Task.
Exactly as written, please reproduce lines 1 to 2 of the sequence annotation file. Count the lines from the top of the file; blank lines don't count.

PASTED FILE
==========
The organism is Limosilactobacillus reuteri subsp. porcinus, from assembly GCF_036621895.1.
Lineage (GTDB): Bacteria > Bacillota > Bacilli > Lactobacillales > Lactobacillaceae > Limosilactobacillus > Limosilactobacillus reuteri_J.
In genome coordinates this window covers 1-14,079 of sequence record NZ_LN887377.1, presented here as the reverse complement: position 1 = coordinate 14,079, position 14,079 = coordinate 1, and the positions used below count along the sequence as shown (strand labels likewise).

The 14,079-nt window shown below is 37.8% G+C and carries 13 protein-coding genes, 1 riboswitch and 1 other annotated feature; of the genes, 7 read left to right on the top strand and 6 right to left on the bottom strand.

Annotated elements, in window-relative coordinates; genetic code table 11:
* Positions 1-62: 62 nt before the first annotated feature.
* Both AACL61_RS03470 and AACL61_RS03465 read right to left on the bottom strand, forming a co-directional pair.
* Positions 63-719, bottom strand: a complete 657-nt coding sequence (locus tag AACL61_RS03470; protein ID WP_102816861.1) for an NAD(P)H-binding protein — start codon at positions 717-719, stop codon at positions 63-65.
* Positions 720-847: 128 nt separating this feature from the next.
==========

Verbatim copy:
The organism is Limosilactobacillus reuteri subsp. porcinus, from assembly GCF_036621895.1.
Lineage (GTDB): Bacteria > Bacillota > Bacilli > Lactobacillales > Lactobacillaceae > Limosilactobacillus > Limosilactobacillus reuteri_J.